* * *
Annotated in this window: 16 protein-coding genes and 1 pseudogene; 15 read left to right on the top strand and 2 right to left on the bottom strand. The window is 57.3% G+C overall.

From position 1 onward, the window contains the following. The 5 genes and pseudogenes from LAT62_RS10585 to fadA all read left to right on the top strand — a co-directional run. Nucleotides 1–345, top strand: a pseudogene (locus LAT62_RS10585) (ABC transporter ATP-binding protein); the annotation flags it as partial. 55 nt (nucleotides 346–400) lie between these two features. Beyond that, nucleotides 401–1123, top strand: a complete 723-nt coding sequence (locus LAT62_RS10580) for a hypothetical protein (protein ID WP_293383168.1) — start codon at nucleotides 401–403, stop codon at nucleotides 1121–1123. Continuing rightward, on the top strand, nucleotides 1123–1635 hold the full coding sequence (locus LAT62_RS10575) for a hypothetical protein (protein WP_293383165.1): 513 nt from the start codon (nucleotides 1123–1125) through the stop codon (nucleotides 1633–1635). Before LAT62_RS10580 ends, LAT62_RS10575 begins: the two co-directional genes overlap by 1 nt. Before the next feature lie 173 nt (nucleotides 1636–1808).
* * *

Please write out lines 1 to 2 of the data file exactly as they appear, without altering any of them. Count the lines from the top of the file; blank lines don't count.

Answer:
Annotated in this window: 16 protein-coding genes and 1 pseudogene; 15 read left to right on the top strand and 2 right to left on the bottom strand. The window is 57.3% G+C overall.

From position 1 onward, the window contains the following. The 5 genes and pseudogenes from LAT62_RS10585 to fadA all read left to right on the top strand — a co-directional run. Nucleotides 1–345, top strand: a pseudogene (locus LAT62_RS10585) (ABC transporter ATP-binding protein); the annotation flags it as partial. 55 nt (nucleotides 346–400) lie between these two features. Beyond that, nucleotides 401–1123, top strand: a complete 723-nt coding sequence (locus LAT62_RS10580) for a hypothetical protein (protein ID WP_293383168.1) — start codon at nucleotides 401–403, stop codon at nucleotides 1121–1123. Continuing rightward, on the top strand, nucleotides 1123–1635 hold the full coding sequence (locus LAT62_RS10575) for a hypothetical protein (protein WP_293383165.1): 513 nt from the start codon (nucleotides 1123–1125) through the stop codon (nucleotides 1633–1635). Before LAT62_RS10580 ends, LAT62_RS10575 begins: the two co-directional genes overlap by 1 nt. Before the next feature lie 173 nt (nucleotides 1636–1808).